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Friday, March 04, 2005

The Making of a Print Person 

My son has decided to become a publisher.

This week, he and his cub scout den visited a local newspaper printing plant. The field trip was scheduled after a long day of school, and the kids started out restless and bored.

But the moment they got their eyes on the monster web press, with paper streaming above their heads, the massive noise, the forklifts moving rolls of newsprint into position, and the papers popping out folded and ready to go, they were hooked.

Last night, my son collected a few of the magazines I've been associated with, and took them to bed to read. I think it's the first time he's noticed that Daddy's name appears on the masthead.

He's hooked.

Saving the future of magazines, one kid at a time.

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Thursday, March 03, 2005

More Magazine Thoughts--B2B Edition 

Rex Hammock's MediaLife interview, plus my lack of consistent posting in the past few days, has evidently unleashed a torrent of words. Must...get...back...to...work.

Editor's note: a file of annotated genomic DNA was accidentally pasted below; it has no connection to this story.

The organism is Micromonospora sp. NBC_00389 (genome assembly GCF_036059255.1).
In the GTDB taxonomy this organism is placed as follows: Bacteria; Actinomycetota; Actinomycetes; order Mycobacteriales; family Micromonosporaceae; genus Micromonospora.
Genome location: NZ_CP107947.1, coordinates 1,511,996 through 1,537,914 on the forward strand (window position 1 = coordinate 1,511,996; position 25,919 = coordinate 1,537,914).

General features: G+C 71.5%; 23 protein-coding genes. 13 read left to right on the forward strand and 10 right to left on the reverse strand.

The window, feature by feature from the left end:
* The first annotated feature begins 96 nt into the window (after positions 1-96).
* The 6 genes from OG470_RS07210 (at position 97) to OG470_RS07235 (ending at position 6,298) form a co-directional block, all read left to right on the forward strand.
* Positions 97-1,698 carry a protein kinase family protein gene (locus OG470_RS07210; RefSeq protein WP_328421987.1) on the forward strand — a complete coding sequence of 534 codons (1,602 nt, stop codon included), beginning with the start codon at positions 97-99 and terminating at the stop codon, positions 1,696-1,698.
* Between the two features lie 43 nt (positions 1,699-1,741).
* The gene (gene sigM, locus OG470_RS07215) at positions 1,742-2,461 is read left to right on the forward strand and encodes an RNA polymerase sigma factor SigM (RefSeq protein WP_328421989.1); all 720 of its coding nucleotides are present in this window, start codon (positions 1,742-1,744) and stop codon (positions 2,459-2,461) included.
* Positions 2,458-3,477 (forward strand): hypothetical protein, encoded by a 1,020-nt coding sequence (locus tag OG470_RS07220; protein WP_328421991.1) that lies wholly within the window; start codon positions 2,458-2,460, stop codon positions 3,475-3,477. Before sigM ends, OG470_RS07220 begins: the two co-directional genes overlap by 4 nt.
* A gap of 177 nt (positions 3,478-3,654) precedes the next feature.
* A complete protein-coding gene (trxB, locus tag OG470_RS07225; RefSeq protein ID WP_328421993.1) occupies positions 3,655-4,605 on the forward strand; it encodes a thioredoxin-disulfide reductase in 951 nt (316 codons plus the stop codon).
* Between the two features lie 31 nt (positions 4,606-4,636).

But before that, I want to continue a thought on some of Rex's quotes, grabbed in my last post.

If you're a b2b publishing executive, how many of your magazines or newsletters have you read recently?

And if you can't find the time, or find your publications to be a little boring, or arcane, what must your audience think? One of my basic rules of publishing has always been, if I think my publication is boring, then I'd guess my readers do, as well. The goal is to create something that I'd want to read--even if it's not my field or primary area of interest.

Most salespeople I've worked with have either never read their magazines, or do so inconsistently. And by reading, I don't mean checking to see that Advertiser A got the promised position opposite editorial content B. I used to require salespeople to read their magazine, and be prepared to discuss it in staff meetings. [I believe David Carey, publisher of The New Yorker, requires something similar.] This was considered busy-work, and didn't earn me a lot of friends. Now, I have the pleasure of working only with the sales talent I choose to, and I choose to work with sales executives who intimately know and understand what they're selling.

So, some advice for b2b executives and salespeople: Read your stuff. Attend your conferences and trade shows as an attendee, not as a grip-and-grin executive just passing through. Spend time on your website, and make sure you get the RSS feeds from your products. It could help.